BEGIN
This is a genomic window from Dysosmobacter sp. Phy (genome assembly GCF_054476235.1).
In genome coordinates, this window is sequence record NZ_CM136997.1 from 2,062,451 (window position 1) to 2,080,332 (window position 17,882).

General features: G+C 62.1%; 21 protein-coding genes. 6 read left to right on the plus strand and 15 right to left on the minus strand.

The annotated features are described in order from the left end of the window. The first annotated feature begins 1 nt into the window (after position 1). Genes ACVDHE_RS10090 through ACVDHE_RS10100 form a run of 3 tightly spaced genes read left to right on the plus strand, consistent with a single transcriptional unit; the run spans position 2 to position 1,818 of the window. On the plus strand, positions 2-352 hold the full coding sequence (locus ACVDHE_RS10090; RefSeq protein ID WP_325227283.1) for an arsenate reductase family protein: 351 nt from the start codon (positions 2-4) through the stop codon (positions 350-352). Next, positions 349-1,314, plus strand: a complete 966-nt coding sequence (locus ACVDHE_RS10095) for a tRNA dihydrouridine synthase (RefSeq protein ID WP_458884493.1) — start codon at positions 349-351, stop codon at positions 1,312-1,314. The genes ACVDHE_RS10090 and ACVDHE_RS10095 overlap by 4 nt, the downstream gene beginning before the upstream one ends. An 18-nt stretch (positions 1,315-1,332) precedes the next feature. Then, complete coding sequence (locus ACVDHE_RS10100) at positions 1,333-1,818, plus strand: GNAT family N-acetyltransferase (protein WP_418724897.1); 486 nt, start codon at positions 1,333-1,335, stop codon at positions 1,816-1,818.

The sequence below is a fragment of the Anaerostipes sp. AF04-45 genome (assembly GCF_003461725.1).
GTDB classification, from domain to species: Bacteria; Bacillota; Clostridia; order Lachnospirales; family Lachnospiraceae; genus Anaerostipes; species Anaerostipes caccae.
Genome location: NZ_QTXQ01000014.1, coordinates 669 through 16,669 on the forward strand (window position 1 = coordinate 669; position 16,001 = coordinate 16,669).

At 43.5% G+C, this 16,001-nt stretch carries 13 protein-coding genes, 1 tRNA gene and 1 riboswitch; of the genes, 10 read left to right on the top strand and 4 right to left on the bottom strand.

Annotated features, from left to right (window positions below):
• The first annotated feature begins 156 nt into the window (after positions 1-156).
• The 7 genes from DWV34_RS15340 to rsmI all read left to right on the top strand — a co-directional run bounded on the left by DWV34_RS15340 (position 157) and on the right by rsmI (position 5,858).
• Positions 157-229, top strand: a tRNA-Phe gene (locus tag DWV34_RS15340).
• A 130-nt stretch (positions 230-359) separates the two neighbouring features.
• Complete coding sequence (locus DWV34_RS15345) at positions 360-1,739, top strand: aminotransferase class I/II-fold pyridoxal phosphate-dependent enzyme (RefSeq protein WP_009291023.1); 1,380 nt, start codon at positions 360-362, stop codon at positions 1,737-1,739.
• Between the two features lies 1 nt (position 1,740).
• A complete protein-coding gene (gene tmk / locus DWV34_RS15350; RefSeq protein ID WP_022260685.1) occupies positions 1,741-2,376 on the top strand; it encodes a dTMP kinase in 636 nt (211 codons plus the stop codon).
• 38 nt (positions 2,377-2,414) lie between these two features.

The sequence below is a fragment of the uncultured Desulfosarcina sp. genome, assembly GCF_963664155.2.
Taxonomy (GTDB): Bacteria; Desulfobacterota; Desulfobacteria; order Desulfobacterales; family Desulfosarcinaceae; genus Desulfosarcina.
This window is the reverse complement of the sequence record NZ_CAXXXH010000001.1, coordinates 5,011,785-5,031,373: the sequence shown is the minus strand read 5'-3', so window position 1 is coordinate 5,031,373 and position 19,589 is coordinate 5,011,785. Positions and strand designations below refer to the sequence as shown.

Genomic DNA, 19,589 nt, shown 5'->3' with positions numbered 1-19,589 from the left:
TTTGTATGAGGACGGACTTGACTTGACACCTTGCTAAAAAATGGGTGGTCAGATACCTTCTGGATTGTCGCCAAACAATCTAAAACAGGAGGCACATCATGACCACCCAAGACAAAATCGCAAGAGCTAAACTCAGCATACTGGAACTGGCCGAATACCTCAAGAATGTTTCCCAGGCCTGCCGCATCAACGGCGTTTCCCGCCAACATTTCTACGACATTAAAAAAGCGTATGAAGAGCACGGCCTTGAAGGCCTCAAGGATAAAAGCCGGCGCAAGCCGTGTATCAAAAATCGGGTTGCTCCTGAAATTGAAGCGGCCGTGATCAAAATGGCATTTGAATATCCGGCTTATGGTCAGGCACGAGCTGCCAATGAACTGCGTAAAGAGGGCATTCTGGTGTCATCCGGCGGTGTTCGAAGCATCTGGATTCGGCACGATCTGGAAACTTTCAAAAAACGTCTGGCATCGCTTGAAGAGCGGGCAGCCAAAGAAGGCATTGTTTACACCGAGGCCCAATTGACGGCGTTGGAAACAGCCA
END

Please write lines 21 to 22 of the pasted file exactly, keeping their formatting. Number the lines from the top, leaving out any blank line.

Genomic DNA, 19,589 nt, shown 5'->3' with positions numbered 1-19,589 from the left:
TTTGTATGAGGACGGACTTGACTTGACACCTTGCTAAAAAATGGGTGGTCAGATACCTTCTGGATTGTCGCCAAACAATCTAAAACAGGAGGCACATCATGACCACCCAAGACAAAATCGCAAGAGCTAAACTCAGCATACTGGAACTGGCCGAATACCTCAAGAATGTTTCCCAGGCCTGCCGCATCAACGGCGTTTCCCGCCAACATTTCTACGACATTAAAAAAGCGTATGAAGAGCACGGCCTTGAAGGCCTCAAGGATAAAAGCCGGCGCAAGCCGTGTATCAAAAATCGGGTTGCTCCTGAAATTGAAGCGGCCGTGATCAAAATGGCATTTGAATATCCGGCTTATGGTCAGGCACGAGCTGCCAATGAACTGCGTAAAGAGGGCATTCTGGTGTCATCCGGCGGTGTTCGAAGCATCTGGATTCGGCACGATCTGGAAACTTTCAAAAAACGTCTGGCATCGCTTGAAGAGCGGGCAGCCAAAGAAGGCATTGTTTACACCGAGGCCCAATTGACGGCGTTGGAAACAGCCA